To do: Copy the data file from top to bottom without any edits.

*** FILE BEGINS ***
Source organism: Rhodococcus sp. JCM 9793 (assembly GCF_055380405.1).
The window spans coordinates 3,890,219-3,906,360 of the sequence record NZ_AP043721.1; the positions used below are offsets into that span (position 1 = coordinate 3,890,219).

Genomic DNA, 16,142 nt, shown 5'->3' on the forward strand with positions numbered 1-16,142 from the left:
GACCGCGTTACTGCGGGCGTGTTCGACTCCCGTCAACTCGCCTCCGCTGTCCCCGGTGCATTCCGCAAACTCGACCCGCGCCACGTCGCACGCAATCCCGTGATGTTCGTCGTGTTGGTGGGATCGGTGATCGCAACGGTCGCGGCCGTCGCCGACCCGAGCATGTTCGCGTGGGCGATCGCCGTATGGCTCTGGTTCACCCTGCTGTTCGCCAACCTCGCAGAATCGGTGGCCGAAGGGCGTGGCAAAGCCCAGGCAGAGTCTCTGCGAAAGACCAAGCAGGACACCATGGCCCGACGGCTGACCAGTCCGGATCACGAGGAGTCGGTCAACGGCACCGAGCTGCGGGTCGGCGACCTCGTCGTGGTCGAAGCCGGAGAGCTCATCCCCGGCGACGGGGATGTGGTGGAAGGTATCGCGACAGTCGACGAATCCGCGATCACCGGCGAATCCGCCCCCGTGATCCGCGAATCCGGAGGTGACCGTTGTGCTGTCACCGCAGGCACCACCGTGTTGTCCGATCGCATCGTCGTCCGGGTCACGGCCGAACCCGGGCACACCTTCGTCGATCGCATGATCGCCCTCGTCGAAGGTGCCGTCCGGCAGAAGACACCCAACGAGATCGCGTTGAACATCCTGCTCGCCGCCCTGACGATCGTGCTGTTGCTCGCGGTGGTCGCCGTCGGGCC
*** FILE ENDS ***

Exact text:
Source organism: Rhodococcus sp. JCM 9793 (assembly GCF_055380405.1).
The window spans coordinates 3,890,219-3,906,360 of the sequence record NZ_AP043721.1; the positions used below are offsets into that span (position 1 = coordinate 3,890,219).

Genomic DNA, 16,142 nt, shown 5'->3' on the forward strand with positions numbered 1-16,142 from the left:
GACCGCGTTACTGCGGGCGTGTTCGACTCCCGTCAACTCGCCTCCGCTGTCCCCGGTGCATTCCGCAAACTCGACCCGCGCCACGTCGCACGCAATCCCGTGATGTTCGTCGTGTTGGTGGGATCGGTGATCGCAACGGTCGCGGCCGTCGCCGACCCGAGCATGTTCGCGTGGGCGATCGCCGTATGGCTCTGGTTCACCCTGCTGTTCGCCAACCTCGCAGAATCGGTGGCCGAAGGGCGTGGCAAAGCCCAGGCAGAGTCTCTGCGAAAGACCAAGCAGGACACCATGGCCCGACGGCTGACCAGTCCGGATCACGAGGAGTCGGTCAACGGCACCGAGCTGCGGGTCGGCGACCTCGTCGTGGTCGAAGCCGGAGAGCTCATCCCCGGCGACGGGGATGTGGTGGAAGGTATCGCGACAGTCGACGAATCCGCGATCACCGGCGAATCCGCCCCCGTGATCCGCGAATCCGGAGGTGACCGTTGTGCTGTCACCGCAGGCACCACCGTGTTGTCCGATCGCATCGTCGTCCGGGTCACGGCCGAACCCGGGCACACCTTCGTCGATCGCATGATCGCCCTCGTCGAAGGTGCCGTCCGGCAGAAGACACCCAACGAGATCGCGTTGAACATCCTGCTCGCCGCCCTGACGATCGTGCTGTTGCTCGCGGTGGTCGCCGTCGGGCC